"They come into town and, of course, HP focuses on business, but they all want to see the blue turf. That's what they know about Boise," said Park. "Boise State football really is an economic development tool."

Brunelle agreed, saying the Broncos have served as countless icebreakers when he first meets business clients.

"I walk into a conference in Orlando or a boardroom in San Francisco and the first topic of conversation is usually about how Boise State is doing," said Brunelle. "It establishes rapport and then we get down to business."

DeWeerd said if it's football season, her family is watching the Broncos.

"I went to Washington State so my loyalties are to the Cougars, but my husband said, 'When in Rome,' So, yes, we're avid Boise State fans."

But DeWeerd is quick to add that Meridian has its own avid fan base, a loud one.


"The speedway has long roots in the community," said DeWeerd, referring to the quarter-mile track that has been the centerpiece of Treasure Valley racing for more than 60 years.

"Some really love it but, yeah, there are a few who would like to see it go away. It's probably because of the noise," said DeWeerd. "But the speedway is a major attraction. Our family loves to sit in the stands. It's a lot of fun."

However, it was another sport, soccer, that launched DeWeerd into public service, including her now-third term as Meridian's mayor.

"I was driving my kids back and forth to Boise to play soccer," she remembered. "So I decided to get involved in order to bring more parks to the city."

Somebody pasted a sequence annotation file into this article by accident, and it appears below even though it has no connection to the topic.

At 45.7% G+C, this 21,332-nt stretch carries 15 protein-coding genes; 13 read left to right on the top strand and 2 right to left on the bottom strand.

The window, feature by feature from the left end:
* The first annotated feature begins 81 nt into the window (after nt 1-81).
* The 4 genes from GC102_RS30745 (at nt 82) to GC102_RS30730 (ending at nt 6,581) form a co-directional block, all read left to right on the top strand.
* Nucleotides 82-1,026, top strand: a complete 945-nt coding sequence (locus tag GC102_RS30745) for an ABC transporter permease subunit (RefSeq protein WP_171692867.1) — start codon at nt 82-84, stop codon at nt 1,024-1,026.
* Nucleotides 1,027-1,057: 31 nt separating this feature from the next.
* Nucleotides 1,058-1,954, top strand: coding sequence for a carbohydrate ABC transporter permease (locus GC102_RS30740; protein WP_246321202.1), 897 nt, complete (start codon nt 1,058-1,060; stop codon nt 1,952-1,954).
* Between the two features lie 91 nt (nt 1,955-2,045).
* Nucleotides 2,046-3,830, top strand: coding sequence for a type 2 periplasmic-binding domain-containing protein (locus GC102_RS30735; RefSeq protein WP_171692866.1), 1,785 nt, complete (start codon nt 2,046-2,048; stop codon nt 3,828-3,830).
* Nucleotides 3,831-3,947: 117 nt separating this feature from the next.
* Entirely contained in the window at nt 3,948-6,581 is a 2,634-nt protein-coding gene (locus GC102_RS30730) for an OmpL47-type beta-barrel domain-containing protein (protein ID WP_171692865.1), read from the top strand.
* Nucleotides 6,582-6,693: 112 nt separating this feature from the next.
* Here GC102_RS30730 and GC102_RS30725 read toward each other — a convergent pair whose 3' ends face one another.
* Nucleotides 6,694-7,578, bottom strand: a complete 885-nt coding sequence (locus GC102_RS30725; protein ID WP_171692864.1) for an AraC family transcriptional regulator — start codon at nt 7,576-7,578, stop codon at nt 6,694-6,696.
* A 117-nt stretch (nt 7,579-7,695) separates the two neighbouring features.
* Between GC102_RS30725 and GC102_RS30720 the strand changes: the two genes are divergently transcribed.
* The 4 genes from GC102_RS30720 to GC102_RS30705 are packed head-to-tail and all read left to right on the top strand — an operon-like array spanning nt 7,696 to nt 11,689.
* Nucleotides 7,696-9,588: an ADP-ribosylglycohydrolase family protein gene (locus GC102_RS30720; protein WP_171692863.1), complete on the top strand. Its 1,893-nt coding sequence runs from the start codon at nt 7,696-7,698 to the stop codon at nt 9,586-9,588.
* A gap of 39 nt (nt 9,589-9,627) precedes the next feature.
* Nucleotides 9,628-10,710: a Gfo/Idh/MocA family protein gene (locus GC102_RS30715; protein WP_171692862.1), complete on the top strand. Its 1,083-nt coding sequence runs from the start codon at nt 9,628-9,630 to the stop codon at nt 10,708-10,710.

DeWeerd served on Meridian's Planning and Zoning Commission before being elected to the Meridian City Council in 1999 and first elected as mayor in 2003.

"Today, our youth sports programs, run through a number of nonprofits like Meridian Youth Baseball, Optimist Football and the Police Athletic League, are extremely successful. And our parks are filled with kids playing sports," said DeWeerd. "But we've also been noticing something new in the parks: lacrosse."

DeWeerd said lacrosse was gaining great popularity among Meridian school kids. Brunelle said he sees the same thing in Boise, and in his estimation, the Native American-originated game was "the fastest-growing sport in the Treasure Valley."

"Lacrosse, whitewater sports, cycling: These competitive sports didn't exist when I was growing up," said Bieter. "Watching these new sports emerge in the last 20 years has been phenomenal. And that's quickly becoming our brand. These are the sports that will help define our future."

And that, Bieter said, may be sports' greatest cultural and economic benefit to Boise--not in a stadium but on the field, in the water or on the slopes.

"Sure, Boise is an awesome sports town," said Brunelle. "But let's face it, there's a lot of great sports towns. But the difference in Boise is how many participants we have. Boiseans are the players. They're the runner, the skier, the rafter, and certainly, the cyclist."

The Treasure Valley's recent success with the inaugural Exergy Tour, a five-day world class cycling competition, was just the latest two-wheel showcase for Boise, which also boasts the ever popular Exergy Twilight Criterium. And perhaps most of all, the city wants the world to know that cycling's golden girl calls Boise home.

"I don't know if you can pick a better global ambassador than Kristin Armstrong," said Bieter.

Bieter will get a chance to remind the two-time Olympic gold medalist just how much she's loved by Boise during a special celebration, slated for Saturday, Aug. 11, which is also her birthday. And in perhaps the most tangible example of how Boise has evolved from a spectator- to a participant-centered community, scores of budding Olympians are expected to ride their bikes to the Armstrong celebration. Their parents may have preferred to cheer Armstrong onto victory but our newest generation would rather ride alongside her.